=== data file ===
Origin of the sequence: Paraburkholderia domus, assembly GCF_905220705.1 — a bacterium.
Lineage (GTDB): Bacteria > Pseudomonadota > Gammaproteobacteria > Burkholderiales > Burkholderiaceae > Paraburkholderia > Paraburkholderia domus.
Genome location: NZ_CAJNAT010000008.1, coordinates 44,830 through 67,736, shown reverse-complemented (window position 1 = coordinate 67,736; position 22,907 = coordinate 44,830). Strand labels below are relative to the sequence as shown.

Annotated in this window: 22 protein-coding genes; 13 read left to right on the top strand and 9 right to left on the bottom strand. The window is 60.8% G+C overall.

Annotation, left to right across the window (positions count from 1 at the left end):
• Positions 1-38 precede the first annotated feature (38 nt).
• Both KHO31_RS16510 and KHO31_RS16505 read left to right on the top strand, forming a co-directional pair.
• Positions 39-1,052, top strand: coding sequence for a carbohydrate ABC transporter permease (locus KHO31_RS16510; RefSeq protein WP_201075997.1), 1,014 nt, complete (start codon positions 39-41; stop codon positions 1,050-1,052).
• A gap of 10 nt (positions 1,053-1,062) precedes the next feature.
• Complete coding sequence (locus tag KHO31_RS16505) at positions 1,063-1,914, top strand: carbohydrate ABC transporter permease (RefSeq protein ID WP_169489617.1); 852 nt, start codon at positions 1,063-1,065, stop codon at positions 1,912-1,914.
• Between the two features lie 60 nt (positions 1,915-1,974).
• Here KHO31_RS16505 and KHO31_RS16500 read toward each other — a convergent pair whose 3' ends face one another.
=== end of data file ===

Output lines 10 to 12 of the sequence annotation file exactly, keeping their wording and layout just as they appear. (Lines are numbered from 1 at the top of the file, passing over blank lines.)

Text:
• Complete coding sequence (locus tag KHO31_RS16505) at positions 1,063-1,914, top strand: carbohydrate ABC transporter permease (RefSeq protein ID WP_169489617.1); 852 nt, start codon at positions 1,063-1,065, stop codon at positions 1,912-1,914.
• Between the two features lie 60 nt (positions 1,915-1,974).
• Here KHO31_RS16505 and KHO31_RS16500 read toward each other — a convergent pair whose 3' ends face one another.